Gel electrophoresis chromatography

Microbiology is the branch of biology that studies organisms that are so small as to be invisible to the naked eye. Their miniscule size, of course, presents various challenges concerning their observation and study; in fact, it wasn’t until the last century that scientists devised an efficient way to separate and analyze macromolecules like DNA, RNA, and proteins. This process is relatively simple and is called gel electrophoresis.

Gel electrophoresis is a form of chromatography. Specifically, it is a kind of size-exclusion chromatography, a method in which chemical components are separated by their physical size. In gel electrophoresis, this is accomplished by applying an electrical current to a gel matrix, which functions as a molecular sieve.

Agarose and polyacrylamide gels are the most commonly used types of gels, and each has its merits. For instance, polyacrylamide gels have a uniform pore size and very high resolving power, which allows for greater clarity of results. Because these gels contain no charge, they are non-reactive. They are more effective for analyzing single-stranded or very small segments of DNA (those that are made up of only a few base pairs) than agarose gels. However, their components are neurotoxic before undergoing the chemical reaction that causes the gel to set, and the gel must be handled with care throughout the entire experiment because of potential remaining free acrylamide.

Agarose, a polysaccharide that is naturally derived from seaweed, is more frequently used in laboratories that perform DNA analysis. It is optimal for fragments containing 50 to 20,000 base pairs, although it is possible to resolve larger molecules through the use of a technique called pulse field gel electrophoresis (PFGE). Though the gel may sometimes break or not solidify evenly (which is rarely the case for polyacrylamide gels), it is easy to create, sets quickly, and is non-toxic. In order for agarose gel to set, it is heated to a near-boiling point and then allowed to cool.

After a type of gel has been selected, its components are mixed with a buffer solution, poured into a cartridge or cassette, and then allowed to set around a comb which, once removed, will leave behind wells into which the samples to be run are loaded.  (Usually, these samples are no more than a few micrograms, and so they require the use of a micropipette or syringe for transfer.)  Agarose gel matrices are oriented horizontally and remain lying flat for the entirety of the procedure. Conversely, polyacrylamide gels sit vertically in their electrophoretic chambers.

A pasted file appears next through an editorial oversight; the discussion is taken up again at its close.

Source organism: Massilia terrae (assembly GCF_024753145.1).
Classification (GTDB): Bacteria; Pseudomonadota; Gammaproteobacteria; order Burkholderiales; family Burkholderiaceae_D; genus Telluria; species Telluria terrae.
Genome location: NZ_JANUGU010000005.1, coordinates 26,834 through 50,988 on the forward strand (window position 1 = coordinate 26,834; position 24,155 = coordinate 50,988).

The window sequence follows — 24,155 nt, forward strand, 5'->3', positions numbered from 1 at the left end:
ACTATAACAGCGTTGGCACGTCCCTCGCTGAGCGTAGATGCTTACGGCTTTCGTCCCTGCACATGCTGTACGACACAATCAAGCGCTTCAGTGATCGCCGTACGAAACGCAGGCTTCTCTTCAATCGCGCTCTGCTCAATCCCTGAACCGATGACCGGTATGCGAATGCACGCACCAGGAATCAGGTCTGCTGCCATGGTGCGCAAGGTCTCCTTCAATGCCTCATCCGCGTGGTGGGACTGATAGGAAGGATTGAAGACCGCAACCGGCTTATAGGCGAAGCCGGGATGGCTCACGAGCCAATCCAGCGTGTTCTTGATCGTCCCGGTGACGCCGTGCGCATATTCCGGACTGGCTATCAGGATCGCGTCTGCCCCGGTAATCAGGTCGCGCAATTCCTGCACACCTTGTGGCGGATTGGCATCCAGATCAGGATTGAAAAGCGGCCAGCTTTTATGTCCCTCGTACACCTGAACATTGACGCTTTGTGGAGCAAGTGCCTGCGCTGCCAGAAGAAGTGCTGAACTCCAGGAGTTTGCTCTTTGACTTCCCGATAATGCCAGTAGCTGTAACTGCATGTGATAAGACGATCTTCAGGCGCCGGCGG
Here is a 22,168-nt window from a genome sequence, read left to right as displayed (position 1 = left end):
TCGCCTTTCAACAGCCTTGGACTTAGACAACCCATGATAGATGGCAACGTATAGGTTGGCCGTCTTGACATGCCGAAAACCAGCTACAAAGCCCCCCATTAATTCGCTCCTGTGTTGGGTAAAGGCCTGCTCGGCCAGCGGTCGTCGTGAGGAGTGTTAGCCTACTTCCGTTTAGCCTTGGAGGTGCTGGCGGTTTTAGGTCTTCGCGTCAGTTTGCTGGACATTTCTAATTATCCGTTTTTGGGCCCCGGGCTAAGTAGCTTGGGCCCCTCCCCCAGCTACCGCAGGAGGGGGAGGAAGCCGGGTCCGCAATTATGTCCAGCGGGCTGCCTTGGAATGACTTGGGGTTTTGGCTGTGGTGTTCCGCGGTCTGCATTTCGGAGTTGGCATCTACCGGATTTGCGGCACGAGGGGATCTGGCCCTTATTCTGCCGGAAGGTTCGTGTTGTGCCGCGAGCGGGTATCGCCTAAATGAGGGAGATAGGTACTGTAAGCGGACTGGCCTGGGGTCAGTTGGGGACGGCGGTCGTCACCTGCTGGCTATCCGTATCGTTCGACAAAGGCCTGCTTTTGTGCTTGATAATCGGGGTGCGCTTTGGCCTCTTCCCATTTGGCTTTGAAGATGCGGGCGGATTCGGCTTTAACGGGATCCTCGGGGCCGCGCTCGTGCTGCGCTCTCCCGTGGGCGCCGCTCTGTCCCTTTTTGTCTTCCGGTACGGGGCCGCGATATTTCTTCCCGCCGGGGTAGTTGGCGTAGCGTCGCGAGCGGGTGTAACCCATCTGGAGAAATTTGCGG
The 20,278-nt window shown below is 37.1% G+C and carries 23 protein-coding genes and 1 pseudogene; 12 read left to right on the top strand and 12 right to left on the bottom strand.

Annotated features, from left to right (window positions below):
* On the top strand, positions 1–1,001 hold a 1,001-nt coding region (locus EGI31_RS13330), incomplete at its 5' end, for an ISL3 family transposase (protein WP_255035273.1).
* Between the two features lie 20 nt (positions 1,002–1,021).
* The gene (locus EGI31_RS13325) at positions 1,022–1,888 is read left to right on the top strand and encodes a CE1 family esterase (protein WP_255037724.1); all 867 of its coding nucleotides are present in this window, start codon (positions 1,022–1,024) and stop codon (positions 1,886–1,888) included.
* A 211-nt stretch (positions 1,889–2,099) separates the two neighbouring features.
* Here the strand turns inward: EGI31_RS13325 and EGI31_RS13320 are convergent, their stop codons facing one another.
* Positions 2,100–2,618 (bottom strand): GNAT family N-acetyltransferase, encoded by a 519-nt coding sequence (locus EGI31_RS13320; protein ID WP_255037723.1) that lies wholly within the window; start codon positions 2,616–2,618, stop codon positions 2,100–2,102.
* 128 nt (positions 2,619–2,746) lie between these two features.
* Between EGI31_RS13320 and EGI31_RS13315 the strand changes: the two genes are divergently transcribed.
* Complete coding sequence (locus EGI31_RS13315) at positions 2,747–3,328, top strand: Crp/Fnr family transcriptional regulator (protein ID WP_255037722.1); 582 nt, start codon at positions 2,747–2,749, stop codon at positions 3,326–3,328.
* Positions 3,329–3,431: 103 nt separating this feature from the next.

The addition of buffers is necessary to allow electricity to flow through the matrix. Therefore, once the gel has been cast, it is perfused with a second buffer solution before being placed into an electrophoretic chamber.  Molecules of DNA and RNA are negatively charged and require no further preparation, but some substances, like proteins, are not intrinsically charged and require the use of a detergent like sodium dodecyl sulfate (SDS, also called sodium lauryl sulfate) to become so.

The gel must be allowed to set completely before the scientist attaches electrodes to the apparatus and applies an electrical current, which runs from the negative to the positive node. In an electrolytic cell, such as the kind created during gel electrophoresis, this means that the current flows from cathode to anode (the opposite is true of galvanic cells), and so the cathode must be attached to the end of the matrix containing the sample wells.

Drawn forth by their electrical charge, the molecules soon begin to move along in parallel rows. Smaller segments have an easier time getting through the pores of the gel matrix, and so they travel faster and therefore end up farther along than those molecules with a greater molecular weight or diameter. In some cases, substances of a known molecular weight are added to the wells to serve as a reference for the materials being evaluated.

Often, a dye or stain is added to allow the gel to be more easily read at the conclusion of the experiment. Ethidium bromide fluoresces under ultraviolet light and is used for visualization of DNA fragments. If a sample contains any radioactivity, as is occasionally the case in DNA sequencing, it may be read by a device called an autoradiogram. For proteins, a silver stain or a dye called Coomassie Brilliant Blue is conventionally used. A scientist may take photograph of the results, or, in the case of agarose gel, he or she may simply keep the gel in the refrigerator for future reference.

The applications of gel electrophoresis are many and far-reaching. It is used in forensics labs to analyze DNA and by virologists to study different strains of viruses. Biochemists use the process to study cellular components. In the field of genetics, it is a useful tool for isolating a desired sample, which may then be amplified by a technique called Polymerase Chain Reaction (PCR) and subjected to further experimentation.